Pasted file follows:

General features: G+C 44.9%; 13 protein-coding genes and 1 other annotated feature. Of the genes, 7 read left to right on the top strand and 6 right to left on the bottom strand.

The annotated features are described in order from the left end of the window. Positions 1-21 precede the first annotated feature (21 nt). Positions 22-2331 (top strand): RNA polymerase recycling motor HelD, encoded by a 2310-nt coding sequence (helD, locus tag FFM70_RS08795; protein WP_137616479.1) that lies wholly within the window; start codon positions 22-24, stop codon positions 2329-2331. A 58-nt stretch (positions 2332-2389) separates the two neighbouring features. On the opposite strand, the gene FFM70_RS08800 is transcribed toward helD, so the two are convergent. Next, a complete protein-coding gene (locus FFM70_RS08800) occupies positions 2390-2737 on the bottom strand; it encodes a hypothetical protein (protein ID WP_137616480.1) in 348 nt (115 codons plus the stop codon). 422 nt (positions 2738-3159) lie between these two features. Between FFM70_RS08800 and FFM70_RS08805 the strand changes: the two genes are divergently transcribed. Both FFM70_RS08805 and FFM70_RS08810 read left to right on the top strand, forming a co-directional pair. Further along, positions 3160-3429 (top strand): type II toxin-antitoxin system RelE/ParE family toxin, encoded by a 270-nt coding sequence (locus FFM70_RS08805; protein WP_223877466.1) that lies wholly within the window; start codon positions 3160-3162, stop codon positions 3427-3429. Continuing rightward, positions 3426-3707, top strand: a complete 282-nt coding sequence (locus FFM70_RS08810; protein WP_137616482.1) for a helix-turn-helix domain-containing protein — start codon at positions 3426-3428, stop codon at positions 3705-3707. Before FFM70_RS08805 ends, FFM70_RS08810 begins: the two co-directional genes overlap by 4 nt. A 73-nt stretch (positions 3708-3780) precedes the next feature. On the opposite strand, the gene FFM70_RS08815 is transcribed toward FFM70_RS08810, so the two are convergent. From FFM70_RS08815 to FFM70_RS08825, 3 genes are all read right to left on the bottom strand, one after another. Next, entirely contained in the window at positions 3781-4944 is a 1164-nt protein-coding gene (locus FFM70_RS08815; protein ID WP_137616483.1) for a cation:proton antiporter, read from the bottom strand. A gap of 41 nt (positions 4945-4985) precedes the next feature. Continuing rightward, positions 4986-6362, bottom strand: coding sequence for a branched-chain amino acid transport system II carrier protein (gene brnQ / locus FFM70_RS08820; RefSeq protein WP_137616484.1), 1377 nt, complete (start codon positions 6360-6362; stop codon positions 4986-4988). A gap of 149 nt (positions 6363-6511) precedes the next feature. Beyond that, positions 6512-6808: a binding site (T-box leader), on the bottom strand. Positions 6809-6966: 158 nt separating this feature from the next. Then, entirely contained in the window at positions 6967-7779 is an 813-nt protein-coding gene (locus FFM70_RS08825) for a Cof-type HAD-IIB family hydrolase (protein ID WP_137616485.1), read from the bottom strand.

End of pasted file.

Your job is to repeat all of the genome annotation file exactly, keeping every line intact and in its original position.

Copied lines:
General features: G+C 44.9%; 13 protein-coding genes and 1 other annotated feature. Of the genes, 7 read left to right on the top strand and 6 right to left on the bottom strand.

The annotated features are described in order from the left end of the window. Positions 1-21 precede the first annotated feature (21 nt). Positions 22-2331 (top strand): RNA polymerase recycling motor HelD, encoded by a 2310-nt coding sequence (helD, locus tag FFM70_RS08795; protein WP_137616479.1) that lies wholly within the window; start codon positions 22-24, stop codon positions 2329-2331. A 58-nt stretch (positions 2332-2389) separates the two neighbouring features. On the opposite strand, the gene FFM70_RS08800 is transcribed toward helD, so the two are convergent. Next, a complete protein-coding gene (locus FFM70_RS08800) occupies positions 2390-2737 on the bottom strand; it encodes a hypothetical protein (protein ID WP_137616480.1) in 348 nt (115 codons plus the stop codon). 422 nt (positions 2738-3159) lie between these two features. Between FFM70_RS08800 and FFM70_RS08805 the strand changes: the two genes are divergently transcribed. Both FFM70_RS08805 and FFM70_RS08810 read left to right on the top strand, forming a co-directional pair. Further along, positions 3160-3429 (top strand): type II toxin-antitoxin system RelE/ParE family toxin, encoded by a 270-nt coding sequence (locus FFM70_RS08805; protein WP_223877466.1) that lies wholly within the window; start codon positions 3160-3162, stop codon positions 3427-3429. Continuing rightward, positions 3426-3707, top strand: a complete 282-nt coding sequence (locus FFM70_RS08810; protein WP_137616482.1) for a helix-turn-helix domain-containing protein — start codon at positions 3426-3428, stop codon at positions 3705-3707. Before FFM70_RS08805 ends, FFM70_RS08810 begins: the two co-directional genes overlap by 4 nt. A 73-nt stretch (positions 3708-3780) precedes the next feature. On the opposite strand, the gene FFM70_RS08815 is transcribed toward FFM70_RS08810, so the two are convergent. From FFM70_RS08815 to FFM70_RS08825, 3 genes are all read right to left on the bottom strand, one after another. Next, entirely contained in the window at positions 3781-4944 is a 1164-nt protein-coding gene (locus FFM70_RS08815; protein ID WP_137616483.1) for a cation:proton antiporter, read from the bottom strand. A gap of 41 nt (positions 4945-4985) precedes the next feature. Continuing rightward, positions 4986-6362, bottom strand: coding sequence for a branched-chain amino acid transport system II carrier protein (gene brnQ / locus FFM70_RS08820; RefSeq protein WP_137616484.1), 1377 nt, complete (start codon positions 6360-6362; stop codon positions 4986-4988). A gap of 149 nt (positions 6363-6511) precedes the next feature. Beyond that, positions 6512-6808: a binding site (T-box leader), on the bottom strand. Positions 6809-6966: 158 nt separating this feature from the next. Then, entirely contained in the window at positions 6967-7779 is an 813-nt protein-coding gene (locus FFM70_RS08825) for a Cof-type HAD-IIB family hydrolase (protein ID WP_137616485.1), read from the bottom strand.